The Forth Son of the Popoy Family

By Jimmy Lok Ka Ying

A day before this blog post was due, I was sitting on one of the bar stools in Augustine’s bar and trying to figure out the content to write about. I sat there for nearly two hours but not a single word was written.

“Huh? You’ve got nothing to write ? There are tons of things you can write about, like, the food, hanging out with your host family, the house, your bed…. There are just so many !” One of my classmates found it surprising, after I read her post but still had no clue what I should write in mine.

“I know right? This is weird, I am living in a Filipino house with a Filipino family in which the lifestyle, the language, the culture, or just everything, that is completely different from the lives in Hong Kong, why can’t I come up with anything to write about?”  I responded with a sceptical tone.

At around 6 o’clock, I finally gave up and rode a tricycle back to Tubod Mar with the other classmates, just like usual. We slogged up the steep and muddy incline, greeted the kids we barely knew with “Hey”, “Hi”, “whats up” and finally made it home.

IMG_5596 (Photo of the view on our way home)

“How’s your day ? Dinner is ready !” Popoy, the man of the house, greeted us while lying on a deck chair.

“Great ! We’ll be at the dinner table in 5 minutes !”

“ Wait Jimmy, let’s play a game first !” Amon, the third son who has just turned 6 years old, would always ask me to play some hilarious games with him before dinner. This time, he wanted me to hit him with a paper airplane while he was running and hiding around at the second floor of the house. Albeit the games are usually quite silly, he always gets serious about it. He would remind me of the scores and randomly add some new rules to the game which usually favour him.

“ Kids, stop ! Time for dinner ! ” Marissa’s bellow was probably the only thing on earth that could stop Amon from playing those little games.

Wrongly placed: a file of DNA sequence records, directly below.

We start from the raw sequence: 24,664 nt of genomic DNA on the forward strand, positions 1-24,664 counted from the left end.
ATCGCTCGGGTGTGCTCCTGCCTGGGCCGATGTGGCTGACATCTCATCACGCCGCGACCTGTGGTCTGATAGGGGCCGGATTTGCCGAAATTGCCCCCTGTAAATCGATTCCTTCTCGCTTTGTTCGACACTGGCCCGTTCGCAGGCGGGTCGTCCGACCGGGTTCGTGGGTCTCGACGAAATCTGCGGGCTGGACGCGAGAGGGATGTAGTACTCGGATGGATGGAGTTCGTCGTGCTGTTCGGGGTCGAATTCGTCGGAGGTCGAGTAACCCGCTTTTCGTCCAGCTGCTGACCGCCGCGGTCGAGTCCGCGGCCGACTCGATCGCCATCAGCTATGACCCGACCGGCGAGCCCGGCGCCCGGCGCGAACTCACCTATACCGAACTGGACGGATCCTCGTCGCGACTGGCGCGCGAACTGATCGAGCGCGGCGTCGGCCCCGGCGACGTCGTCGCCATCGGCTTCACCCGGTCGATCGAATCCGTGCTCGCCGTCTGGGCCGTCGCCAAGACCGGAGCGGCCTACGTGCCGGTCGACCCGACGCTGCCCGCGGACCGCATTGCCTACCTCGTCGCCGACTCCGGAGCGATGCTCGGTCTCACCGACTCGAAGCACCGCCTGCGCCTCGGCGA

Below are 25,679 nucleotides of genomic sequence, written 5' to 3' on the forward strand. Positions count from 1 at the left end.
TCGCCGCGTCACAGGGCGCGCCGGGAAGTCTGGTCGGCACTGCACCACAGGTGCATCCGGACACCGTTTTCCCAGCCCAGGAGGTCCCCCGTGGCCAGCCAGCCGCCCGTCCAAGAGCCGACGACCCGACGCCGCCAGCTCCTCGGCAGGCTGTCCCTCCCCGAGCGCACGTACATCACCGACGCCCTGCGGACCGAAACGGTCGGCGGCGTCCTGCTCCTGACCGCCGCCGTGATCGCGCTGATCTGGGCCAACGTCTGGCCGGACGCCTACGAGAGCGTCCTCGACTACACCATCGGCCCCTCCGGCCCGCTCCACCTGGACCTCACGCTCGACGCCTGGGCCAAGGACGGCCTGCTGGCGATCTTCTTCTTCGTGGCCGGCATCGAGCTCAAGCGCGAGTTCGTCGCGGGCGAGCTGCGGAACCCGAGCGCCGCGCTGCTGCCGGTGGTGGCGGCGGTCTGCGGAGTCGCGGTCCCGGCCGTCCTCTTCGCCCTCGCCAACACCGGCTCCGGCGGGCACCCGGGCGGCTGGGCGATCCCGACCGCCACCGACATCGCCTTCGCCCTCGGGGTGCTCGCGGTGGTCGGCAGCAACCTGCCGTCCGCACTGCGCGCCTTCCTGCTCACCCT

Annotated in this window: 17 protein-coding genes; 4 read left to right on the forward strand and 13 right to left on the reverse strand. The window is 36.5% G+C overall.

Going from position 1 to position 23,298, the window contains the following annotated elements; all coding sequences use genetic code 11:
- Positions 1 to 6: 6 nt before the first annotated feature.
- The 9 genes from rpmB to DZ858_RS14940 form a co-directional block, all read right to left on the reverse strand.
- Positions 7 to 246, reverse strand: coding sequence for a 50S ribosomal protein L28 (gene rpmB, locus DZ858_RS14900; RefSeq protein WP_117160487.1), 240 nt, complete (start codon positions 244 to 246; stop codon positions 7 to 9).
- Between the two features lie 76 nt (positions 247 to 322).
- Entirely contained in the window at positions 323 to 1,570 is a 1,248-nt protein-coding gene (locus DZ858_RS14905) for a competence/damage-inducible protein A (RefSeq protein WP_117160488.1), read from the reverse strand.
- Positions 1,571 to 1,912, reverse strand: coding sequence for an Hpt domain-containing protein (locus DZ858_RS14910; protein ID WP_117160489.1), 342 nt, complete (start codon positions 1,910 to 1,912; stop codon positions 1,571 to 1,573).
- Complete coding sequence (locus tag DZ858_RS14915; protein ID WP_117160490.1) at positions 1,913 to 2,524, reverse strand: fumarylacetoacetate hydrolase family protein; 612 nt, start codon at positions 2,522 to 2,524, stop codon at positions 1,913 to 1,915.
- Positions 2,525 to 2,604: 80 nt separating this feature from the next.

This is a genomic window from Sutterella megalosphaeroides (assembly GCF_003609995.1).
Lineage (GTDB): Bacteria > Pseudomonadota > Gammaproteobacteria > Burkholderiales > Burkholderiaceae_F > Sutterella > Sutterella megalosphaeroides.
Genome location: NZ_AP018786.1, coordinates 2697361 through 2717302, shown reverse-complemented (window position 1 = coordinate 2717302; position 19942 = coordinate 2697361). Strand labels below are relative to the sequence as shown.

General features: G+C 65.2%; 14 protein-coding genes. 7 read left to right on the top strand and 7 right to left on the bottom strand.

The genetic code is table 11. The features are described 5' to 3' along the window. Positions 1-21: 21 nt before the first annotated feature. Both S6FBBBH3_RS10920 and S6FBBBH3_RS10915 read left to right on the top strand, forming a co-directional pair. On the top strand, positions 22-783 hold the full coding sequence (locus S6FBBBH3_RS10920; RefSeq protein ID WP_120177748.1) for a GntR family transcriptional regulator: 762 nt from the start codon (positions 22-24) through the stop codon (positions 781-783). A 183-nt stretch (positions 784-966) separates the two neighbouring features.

The tempting smell immediately washed off the annoying anxiety that had been reminding me of my unfinished work.  Marissa, the lady of the house, prepared fried squids and chicken livers for dinner, which were all my favourites. AJ, the second son, switched the TV channel to EBC, a Chinese-speaking channel and led the pray.

“ Let us thank God for food when others are hungry; for drink when others are thirsty; for friends when others are lonely, Amen.” People here are loyal to Christianity like Istak in Dusk, I wouldn’t dare to disrespect God like his father. Albeit an atheist, I sketched a hurried sign of the cross over my chest. He then poured some orange juice into my empty glass, and we began enjoying the cuisines.

“ Jimmy went to my school today, the enterprise he is helping provides catering service in my school.”

“ Did you guys meet each other at school ?”

“ Yeah, we were looking at the pretty girls, and Jimmy said they were not pretty at all!”

We all had a good laugh.IMG_5601(Photo of us having dinner together)

After the dinner, Larry (my roommate),  AJ and I went to play basketball as usual. We had a 1 vs 2 game, then learned each other’s moves.  AJ won the game, he’s got some crazy moves, I swore I would beat him before the end of the trip.

“ Did you have fun, did you enjoy it ?” He asked.

“ Of course ! ”  I answered without a second thought.

At night, I finally understood why I couldn’t think of something really special to write about in my blog post. Everything happened on this day seemed normal and indifferent to me as if I had been living here for years. As a matter of fact,  I have been here for 9 days only. I had never ever had to squeeze myself into a little tricycle, climbed a steep and muddy incline just to get home, eaten only chicken livers and squids for dinner, taken a shower with cold water in a room full of spiders, ants and geckos, slept at 10pm and got up at 6am for a week, etc. But how did I manage to adapt to this place within 10 days ?

It’s because my host family treats me like I’m one of their sons. They never do anything explicitly to make me feel like I have all sorts of privileges, but the truth is that they have already given me the best they can afford. The things they have done to make me comfortable living here are always subtle, I didn’t notice all the “special treatments” at the very beginning, but I gradually realise that this is not the way the other members of the family are treated. Larry and I are always offered to get the food to our dishes first, even before Popoy; Marissa washes our clothes and tidies up our room, even if we have never asked; AJ and Best always hang out with us, they really care if we have enjoyed our time with them……

This is not the first time I have lived in a host family, but this is the only time that I’d sincerely question myself why I would ever deserve it. They are subsidised to accommodate us indeed, they could have done it the easy way though,  they chose to do it the hard way just to make me feel like home. There is nothing much I can do to return them the favour except to say ‘salamat’ and behave myself at home, but I’d really want to thank them for everything they have done for me.

IMG_5572(Photo of our bed tidied-up after we came back from a 2-day trip)IMG_5579(Photo of our breakfast,we have watermelon in the morning on rare occasions) 


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